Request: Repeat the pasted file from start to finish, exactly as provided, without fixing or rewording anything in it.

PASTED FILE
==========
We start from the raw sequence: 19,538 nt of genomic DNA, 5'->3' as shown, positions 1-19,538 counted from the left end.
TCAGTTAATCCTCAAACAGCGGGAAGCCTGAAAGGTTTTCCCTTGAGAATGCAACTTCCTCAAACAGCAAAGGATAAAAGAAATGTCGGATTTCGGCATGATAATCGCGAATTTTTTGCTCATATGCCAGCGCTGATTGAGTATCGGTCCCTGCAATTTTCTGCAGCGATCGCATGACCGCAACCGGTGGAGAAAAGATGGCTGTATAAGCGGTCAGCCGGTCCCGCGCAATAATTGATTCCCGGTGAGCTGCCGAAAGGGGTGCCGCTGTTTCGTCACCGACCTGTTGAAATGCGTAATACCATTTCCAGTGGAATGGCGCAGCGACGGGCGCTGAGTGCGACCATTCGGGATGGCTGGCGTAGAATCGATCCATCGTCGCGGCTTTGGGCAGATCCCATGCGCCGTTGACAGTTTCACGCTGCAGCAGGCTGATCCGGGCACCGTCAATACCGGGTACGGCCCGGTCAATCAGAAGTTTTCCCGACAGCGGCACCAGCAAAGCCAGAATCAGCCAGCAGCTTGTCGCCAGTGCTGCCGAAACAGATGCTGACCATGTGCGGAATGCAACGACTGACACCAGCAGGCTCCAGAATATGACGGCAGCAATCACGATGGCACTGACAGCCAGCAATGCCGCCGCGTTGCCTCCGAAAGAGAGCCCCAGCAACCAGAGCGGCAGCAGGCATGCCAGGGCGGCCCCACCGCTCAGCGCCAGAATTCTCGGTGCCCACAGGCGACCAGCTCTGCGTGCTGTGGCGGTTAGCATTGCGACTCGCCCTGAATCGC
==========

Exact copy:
We start from the raw sequence: 19,538 nt of genomic DNA, 5'->3' as shown, positions 1-19,538 counted from the left end.
TCAGTTAATCCTCAAACAGCGGGAAGCCTGAAAGGTTTTCCCTTGAGAATGCAACTTCCTCAAACAGCAAAGGATAAAAGAAATGTCGGATTTCGGCATGATAATCGCGAATTTTTTGCTCATATGCCAGCGCTGATTGAGTATCGGTCCCTGCAATTTTCTGCAGCGATCGCATGACCGCAACCGGTGGAGAAAAGATGGCTGTATAAGCGGTCAGCCGGTCCCGCGCAATAATTGATTCCCGGTGAGCTGCCGAAAGGGGTGCCGCTGTTTCGTCACCGACCTGTTGAAATGCGTAATACCATTTCCAGTGGAATGGCGCAGCGACGGGCGCTGAGTGCGACCATTCGGGATGGCTGGCGTAGAATCGATCCATCGTCGCGGCTTTGGGCAGATCCCATGCGCCGTTGACAGTTTCACGCTGCAGCAGGCTGATCCGGGCACCGTCAATACCGGGTACGGCCCGGTCAATCAGAAGTTTTCCCGACAGCGGCACCAGCAAAGCCAGAATCAGCCAGCAGCTTGTCGCCAGTGCTGCCGAAACAGATGCTGACCATGTGCGGAATGCAACGACTGACACCAGCAGGCTCCAGAATATGACGGCAGCAATCACGATGGCACTGACAGCCAGCAATGCCGCCGCGTTGCCTCCGAAAGAGAGCCCCAGCAACCAGAGCGGCAGCAGGCATGCCAGGGCGGCCCCACCGCTCAGCGCCAGAATTCTCGGTGCCCACAGGCGACCAGCTCTGCGTGCTGTGGCGGTTAGCATTGCGACTCGCCCTGAATCGC